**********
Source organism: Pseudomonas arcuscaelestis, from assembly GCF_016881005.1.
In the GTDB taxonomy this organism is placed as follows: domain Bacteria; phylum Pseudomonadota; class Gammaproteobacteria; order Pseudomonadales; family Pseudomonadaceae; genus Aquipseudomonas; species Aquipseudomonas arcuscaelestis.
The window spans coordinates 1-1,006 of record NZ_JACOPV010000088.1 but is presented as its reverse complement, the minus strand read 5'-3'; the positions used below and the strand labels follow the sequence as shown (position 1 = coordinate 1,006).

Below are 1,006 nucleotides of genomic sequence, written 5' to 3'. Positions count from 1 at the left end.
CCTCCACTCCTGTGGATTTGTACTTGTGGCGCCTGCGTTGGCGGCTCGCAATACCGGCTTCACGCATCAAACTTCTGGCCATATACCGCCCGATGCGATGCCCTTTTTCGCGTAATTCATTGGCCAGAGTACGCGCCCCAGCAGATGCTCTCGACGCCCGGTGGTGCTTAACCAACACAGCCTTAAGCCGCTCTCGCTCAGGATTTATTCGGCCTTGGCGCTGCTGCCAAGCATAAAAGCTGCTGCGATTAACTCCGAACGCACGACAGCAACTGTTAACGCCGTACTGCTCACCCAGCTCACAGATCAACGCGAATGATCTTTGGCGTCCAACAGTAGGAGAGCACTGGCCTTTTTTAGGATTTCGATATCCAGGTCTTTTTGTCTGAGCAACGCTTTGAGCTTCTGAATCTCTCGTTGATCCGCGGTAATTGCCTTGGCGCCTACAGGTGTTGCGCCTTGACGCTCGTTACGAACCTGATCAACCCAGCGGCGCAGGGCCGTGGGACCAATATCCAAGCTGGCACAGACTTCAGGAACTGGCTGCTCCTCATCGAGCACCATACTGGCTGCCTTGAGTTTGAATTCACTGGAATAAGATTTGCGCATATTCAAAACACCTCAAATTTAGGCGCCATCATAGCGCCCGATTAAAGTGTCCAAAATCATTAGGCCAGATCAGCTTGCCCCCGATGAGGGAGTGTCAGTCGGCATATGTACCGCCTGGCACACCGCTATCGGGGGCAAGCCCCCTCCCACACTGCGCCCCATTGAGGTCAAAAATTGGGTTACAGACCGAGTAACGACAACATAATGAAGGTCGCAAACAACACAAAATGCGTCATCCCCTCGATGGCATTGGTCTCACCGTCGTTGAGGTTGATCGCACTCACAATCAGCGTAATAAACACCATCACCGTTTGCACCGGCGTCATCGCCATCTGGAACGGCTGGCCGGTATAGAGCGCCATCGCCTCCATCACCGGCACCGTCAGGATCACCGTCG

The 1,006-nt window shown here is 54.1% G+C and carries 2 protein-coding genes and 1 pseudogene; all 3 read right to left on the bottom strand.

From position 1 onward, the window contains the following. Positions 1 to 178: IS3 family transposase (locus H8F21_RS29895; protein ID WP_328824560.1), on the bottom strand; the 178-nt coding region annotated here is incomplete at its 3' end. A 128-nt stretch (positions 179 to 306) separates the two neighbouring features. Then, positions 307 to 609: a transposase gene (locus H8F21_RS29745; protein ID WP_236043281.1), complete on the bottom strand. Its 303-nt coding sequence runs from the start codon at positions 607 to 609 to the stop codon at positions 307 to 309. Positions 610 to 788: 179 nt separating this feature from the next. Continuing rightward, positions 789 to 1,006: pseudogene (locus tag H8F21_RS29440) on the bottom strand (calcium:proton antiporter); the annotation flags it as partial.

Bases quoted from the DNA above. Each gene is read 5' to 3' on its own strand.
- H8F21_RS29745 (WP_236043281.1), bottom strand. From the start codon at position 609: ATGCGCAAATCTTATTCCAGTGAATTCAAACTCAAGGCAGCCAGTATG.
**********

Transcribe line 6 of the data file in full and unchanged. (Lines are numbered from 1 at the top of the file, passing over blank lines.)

The 1,006-nt window shown here is 54.1% G+C and carries 2 protein-coding genes and 1 pseudogene; all 3 read right to left on the bottom strand.